Tinley Park,IL. Local Officials Nix #4.4 Million Tax Subsidy for Wal-Mart
Some towns have to beat a Wal-Mart more than once.
The village of Tinley Park, Illinois defeated Wal-Mart in 2008, but the company did not give up. This week, Sprawl-Busters received a distress call from an activist in this suburban Chicago Community:
"Five years ago a developer tried to build a Wal-Mart development in Tinley Park. Our neighborhood mobilized and the development was withdrawn without comment. Here we are today and the Mayor wants to build a Wal-Mart once again. We've successfully fought him so far. He wanted our local school districts to abate the taxes while his village made the money. That got shot down. So now he's looking for another piece of land to use in town, and there are a few. We could really use a bit of help or advice in getting things in gear to oppose him in new ways. Nobody has picked up on how one-sided and shady his dealings were."
In early October, the Chicago Tribune reported that Tinley Park residents were speaking out against the project. Village officials claimed that the Wal-Mart superstore would bring millions of dollars in new revenues. But residents were not buying it.
"Nobody I've spoken to in my neighborhood has had a problem with that property being developed as commercial," resident Steve Reed was quoted by the Tribune as testifying at a village hearing. "What we do have a problem with is the type of development proposed on that land and the way it's being put together. The tax breaks alone are insulting."
The property Wal-Mart wanted was owned by the Lincoln-Way Community High School District 210, which had planned to use it for construction of a high school. Village leaders told taxpayers that the superstore would bring in $10 million in property taxes in its first decade of operation---but the catch was Wal-Mart wanted back nearly half of that money ($4.4 million) in the form of a tax abatement to pay for infrastructure development. In other words, the giant retailer was lookion for taxpayers to subsidize the development.
"The idea that Wal-Mart needs incentives to offset prohibitive development costs is laughable," Reed told The Tribune. "They are the world's largest company." He said Wal-Mart had a track rcoord of providing "substandard" jobs. "We're concerned for our homes," he added. "We're concerned for our families, our community, and we oppose Wal-Mart squarely for those solid reasons,"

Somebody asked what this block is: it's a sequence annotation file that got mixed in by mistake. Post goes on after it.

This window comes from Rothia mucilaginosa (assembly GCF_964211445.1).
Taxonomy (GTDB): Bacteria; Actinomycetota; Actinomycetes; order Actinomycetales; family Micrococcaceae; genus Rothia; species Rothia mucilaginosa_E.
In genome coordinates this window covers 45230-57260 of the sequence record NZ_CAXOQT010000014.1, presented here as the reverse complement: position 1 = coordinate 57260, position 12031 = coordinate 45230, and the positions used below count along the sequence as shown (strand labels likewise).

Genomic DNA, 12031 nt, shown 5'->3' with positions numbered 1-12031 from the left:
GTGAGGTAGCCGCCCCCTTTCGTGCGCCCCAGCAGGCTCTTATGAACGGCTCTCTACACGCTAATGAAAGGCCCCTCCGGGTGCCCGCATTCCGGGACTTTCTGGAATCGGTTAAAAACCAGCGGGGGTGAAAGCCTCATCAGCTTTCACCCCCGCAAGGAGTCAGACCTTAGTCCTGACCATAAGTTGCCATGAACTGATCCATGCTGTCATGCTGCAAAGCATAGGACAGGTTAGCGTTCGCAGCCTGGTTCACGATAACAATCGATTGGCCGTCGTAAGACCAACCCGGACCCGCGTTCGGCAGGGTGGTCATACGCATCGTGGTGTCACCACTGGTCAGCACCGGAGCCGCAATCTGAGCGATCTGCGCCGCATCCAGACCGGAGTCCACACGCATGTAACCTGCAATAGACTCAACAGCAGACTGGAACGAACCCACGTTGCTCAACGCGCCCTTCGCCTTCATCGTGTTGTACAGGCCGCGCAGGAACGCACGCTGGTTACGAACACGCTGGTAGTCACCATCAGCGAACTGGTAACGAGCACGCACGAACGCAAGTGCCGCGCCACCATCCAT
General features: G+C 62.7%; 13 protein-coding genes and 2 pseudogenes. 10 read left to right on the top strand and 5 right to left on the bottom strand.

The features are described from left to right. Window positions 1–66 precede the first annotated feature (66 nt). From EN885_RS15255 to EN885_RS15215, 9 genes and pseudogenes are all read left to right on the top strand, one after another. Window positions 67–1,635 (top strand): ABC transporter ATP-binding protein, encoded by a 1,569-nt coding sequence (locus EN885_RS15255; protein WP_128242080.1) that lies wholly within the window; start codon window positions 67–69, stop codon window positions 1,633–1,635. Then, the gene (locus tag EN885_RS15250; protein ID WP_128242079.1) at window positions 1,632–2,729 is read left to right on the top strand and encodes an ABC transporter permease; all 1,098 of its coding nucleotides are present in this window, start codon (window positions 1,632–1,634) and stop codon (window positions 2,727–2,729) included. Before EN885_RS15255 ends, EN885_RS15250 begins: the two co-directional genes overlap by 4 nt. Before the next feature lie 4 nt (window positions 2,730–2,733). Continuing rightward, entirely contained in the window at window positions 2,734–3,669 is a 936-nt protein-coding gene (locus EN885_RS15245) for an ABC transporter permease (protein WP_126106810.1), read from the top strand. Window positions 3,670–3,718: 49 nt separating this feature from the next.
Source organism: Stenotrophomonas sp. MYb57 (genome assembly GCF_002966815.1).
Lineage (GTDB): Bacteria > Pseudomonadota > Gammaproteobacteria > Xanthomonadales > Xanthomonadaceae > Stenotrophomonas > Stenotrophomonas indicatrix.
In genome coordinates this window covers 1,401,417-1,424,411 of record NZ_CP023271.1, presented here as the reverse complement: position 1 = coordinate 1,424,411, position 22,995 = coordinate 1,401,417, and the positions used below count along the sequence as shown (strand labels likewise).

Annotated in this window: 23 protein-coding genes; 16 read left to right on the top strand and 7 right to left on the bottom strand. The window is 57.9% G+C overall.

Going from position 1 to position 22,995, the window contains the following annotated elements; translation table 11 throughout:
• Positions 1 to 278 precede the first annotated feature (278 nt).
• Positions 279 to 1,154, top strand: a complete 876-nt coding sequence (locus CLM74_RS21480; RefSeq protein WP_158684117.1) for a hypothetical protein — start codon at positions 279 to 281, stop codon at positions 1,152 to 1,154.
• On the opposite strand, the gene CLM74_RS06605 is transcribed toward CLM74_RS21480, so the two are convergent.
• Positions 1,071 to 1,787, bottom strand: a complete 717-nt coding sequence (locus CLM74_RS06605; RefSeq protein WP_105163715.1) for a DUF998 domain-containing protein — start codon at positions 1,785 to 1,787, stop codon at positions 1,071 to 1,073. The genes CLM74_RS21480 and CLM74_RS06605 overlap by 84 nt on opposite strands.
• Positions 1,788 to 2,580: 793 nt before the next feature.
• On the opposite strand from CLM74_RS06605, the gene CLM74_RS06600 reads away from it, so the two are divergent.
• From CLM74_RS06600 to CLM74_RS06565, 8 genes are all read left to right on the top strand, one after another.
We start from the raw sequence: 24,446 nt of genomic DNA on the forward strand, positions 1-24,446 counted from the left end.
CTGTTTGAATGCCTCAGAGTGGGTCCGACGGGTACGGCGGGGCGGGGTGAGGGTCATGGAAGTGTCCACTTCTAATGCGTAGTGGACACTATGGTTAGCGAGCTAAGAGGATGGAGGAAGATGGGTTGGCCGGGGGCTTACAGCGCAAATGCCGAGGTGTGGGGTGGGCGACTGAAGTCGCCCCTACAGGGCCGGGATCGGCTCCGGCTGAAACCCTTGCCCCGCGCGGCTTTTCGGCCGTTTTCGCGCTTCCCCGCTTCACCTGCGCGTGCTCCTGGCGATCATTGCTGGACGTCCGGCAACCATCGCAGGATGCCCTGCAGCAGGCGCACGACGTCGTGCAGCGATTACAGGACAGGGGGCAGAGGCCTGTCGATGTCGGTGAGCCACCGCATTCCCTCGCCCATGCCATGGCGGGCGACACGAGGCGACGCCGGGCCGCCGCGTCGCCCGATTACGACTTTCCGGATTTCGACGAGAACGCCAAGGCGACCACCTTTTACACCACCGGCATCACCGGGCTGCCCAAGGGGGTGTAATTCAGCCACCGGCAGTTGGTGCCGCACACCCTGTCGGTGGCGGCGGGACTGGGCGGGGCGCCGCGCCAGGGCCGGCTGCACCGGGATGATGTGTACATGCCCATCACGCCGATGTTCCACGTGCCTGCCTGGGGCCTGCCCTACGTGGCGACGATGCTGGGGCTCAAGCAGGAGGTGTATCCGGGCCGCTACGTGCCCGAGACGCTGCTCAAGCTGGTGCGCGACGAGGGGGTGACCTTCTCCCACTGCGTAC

Village Trustee Dave Seaman warned residents that if Wal-Mart did not get its tax break, that it would walk away from the project. "They make business decisions," Seaman said. "In this particular instance, they had a very clear package we had to make to be able to accommodate their package and it was done with the recognition that other taxing body support would be necessary to do it."
But on October 9th, Wal-Mart's plans in Tinley Park imploded. The local school district voted unanimously against the tax subsidy for the retailer. The Board President told residents he couldn't "wrap (his) head" around the tax giveaway. "Philosophically, it comes down to an issue of fairness," he explained. He said Wal-Mart was "demanding a school district give up $1.4 million dollars to help them develop a site, put up a store and make money." According to The Tribune, residents expressed concern that the deal would take money out of the district's pockets and cause increased crime at the store.
Trustee Seaman tried in vain to drum up votes for the project. "I'm going to put it right out there," he testified. "If this district doesn't give this deal, that property will probably remain undeveloped for some amount of time." But this statement was met with "whooping and cheers by the audience," the newspaper reported. Seaman said after the meeting that this vote killed the Wal-Mart.
Local activists believe that village officials are not done yet with Wal-Mart, and are now looking for new ways to help the store find a way into Tinley Park.
What you can do: Readers are urged to leave the following message for Village Trustee Dave Seaman at the Clerk's office by calling (708)444-5000:
"Dear Trustee Seaman,
You probably realize that the Walton family controls more wealth than the bottom 41% of Americans. This is not a family that needs public welfare. If the owners of Wal-Mart want to build a store in Tinley Park that can stand on its own financially---fine. But if they claim that they can't build it without a public handout, then its better to let the project fall from its own weight.
It's too bad that most taxpayers in the village, and the school district realized that the Waltons don't need welfare---and too bad that you were the last to understand that."